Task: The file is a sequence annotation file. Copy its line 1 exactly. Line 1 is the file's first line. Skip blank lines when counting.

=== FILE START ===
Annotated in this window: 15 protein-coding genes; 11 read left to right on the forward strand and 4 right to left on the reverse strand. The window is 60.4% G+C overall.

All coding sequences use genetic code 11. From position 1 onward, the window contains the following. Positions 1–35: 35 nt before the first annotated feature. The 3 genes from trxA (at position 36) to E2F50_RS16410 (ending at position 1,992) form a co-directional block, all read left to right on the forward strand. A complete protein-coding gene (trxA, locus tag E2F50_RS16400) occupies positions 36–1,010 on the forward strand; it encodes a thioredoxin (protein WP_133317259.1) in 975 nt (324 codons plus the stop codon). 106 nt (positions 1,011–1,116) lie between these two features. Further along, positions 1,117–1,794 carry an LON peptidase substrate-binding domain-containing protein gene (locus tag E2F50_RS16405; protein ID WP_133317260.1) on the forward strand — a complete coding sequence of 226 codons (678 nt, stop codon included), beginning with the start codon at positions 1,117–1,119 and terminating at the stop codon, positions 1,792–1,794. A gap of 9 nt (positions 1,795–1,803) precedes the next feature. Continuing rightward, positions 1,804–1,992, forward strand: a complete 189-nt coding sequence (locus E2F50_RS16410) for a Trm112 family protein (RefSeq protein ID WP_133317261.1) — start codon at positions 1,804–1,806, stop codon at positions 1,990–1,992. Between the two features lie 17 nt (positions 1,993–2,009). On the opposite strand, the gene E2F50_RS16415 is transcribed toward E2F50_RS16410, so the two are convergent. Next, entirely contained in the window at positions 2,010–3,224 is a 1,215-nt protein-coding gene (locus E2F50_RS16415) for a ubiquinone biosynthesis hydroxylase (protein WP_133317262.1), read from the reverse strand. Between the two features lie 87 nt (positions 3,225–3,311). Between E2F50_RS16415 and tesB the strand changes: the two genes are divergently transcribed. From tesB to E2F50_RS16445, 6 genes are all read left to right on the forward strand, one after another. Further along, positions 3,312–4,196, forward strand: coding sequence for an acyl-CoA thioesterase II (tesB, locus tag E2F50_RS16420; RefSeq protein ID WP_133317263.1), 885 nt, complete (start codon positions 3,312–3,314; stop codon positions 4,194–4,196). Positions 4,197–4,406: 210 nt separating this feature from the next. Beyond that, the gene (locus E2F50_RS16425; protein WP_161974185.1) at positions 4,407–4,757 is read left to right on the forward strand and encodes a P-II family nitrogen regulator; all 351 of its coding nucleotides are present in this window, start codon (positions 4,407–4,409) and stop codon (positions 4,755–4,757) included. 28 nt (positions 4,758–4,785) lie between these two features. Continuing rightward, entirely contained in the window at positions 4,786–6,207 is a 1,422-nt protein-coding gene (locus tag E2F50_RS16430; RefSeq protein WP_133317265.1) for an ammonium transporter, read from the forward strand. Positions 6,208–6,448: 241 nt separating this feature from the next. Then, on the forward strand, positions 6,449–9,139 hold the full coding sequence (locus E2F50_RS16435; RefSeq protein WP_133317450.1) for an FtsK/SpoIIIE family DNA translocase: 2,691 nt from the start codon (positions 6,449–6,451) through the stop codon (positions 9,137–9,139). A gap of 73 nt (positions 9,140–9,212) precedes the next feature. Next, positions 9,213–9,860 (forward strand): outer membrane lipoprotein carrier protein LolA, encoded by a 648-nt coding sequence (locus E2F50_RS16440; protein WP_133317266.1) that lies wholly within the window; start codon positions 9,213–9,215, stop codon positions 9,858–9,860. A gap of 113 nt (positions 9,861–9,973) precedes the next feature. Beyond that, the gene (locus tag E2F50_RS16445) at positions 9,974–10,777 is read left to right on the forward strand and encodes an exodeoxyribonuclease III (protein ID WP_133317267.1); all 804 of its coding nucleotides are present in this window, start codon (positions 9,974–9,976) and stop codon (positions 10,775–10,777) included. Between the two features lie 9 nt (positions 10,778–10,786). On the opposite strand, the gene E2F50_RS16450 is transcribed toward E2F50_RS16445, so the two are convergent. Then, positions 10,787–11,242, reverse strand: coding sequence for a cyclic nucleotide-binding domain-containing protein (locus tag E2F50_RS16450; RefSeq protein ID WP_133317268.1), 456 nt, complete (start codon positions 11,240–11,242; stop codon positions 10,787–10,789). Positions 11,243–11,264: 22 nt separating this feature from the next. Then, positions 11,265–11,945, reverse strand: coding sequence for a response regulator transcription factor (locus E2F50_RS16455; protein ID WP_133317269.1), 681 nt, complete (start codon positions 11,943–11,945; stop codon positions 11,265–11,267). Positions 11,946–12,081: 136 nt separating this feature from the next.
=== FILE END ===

Annotated in this window: 15 protein-coding genes; 11 read left to right on the forward strand and 4 right to left on the reverse strand. The window is 60.4% G+C overall.